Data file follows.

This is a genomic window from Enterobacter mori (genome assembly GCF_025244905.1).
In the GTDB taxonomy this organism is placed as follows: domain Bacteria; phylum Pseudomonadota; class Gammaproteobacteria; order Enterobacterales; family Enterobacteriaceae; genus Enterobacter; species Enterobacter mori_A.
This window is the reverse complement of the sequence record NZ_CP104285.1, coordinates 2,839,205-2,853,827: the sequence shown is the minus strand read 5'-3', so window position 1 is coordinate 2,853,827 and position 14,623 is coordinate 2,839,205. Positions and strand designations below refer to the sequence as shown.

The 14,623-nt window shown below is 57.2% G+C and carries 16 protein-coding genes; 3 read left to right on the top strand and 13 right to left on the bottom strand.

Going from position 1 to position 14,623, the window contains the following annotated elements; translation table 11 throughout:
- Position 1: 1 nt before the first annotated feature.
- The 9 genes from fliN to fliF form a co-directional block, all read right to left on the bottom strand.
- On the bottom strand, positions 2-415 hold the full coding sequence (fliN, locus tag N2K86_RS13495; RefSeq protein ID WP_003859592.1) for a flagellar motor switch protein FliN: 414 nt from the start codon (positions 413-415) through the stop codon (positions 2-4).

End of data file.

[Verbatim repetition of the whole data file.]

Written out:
This is a genomic window from Enterobacter mori (genome assembly GCF_025244905.1).
In the GTDB taxonomy this organism is placed as follows: domain Bacteria; phylum Pseudomonadota; class Gammaproteobacteria; order Enterobacterales; family Enterobacteriaceae; genus Enterobacter; species Enterobacter mori_A.
This window is the reverse complement of the sequence record NZ_CP104285.1, coordinates 2,839,205-2,853,827: the sequence shown is the minus strand read 5'-3', so window position 1 is coordinate 2,853,827 and position 14,623 is coordinate 2,839,205. Positions and strand designations below refer to the sequence as shown.

The 14,623-nt window shown below is 57.2% G+C and carries 16 protein-coding genes; 3 read left to right on the top strand and 13 right to left on the bottom strand.

Going from position 1 to position 14,623, the window contains the following annotated elements; translation table 11 throughout:
- Position 1: 1 nt before the first annotated feature.
- The 9 genes from fliN to fliF form a co-directional block, all read right to left on the bottom strand.
- On the bottom strand, positions 2-415 hold the full coding sequence (fliN, locus tag N2K86_RS13495; RefSeq protein ID WP_003859592.1) for a flagellar motor switch protein FliN: 414 nt from the start codon (positions 413-415) through the stop codon (positions 2-4).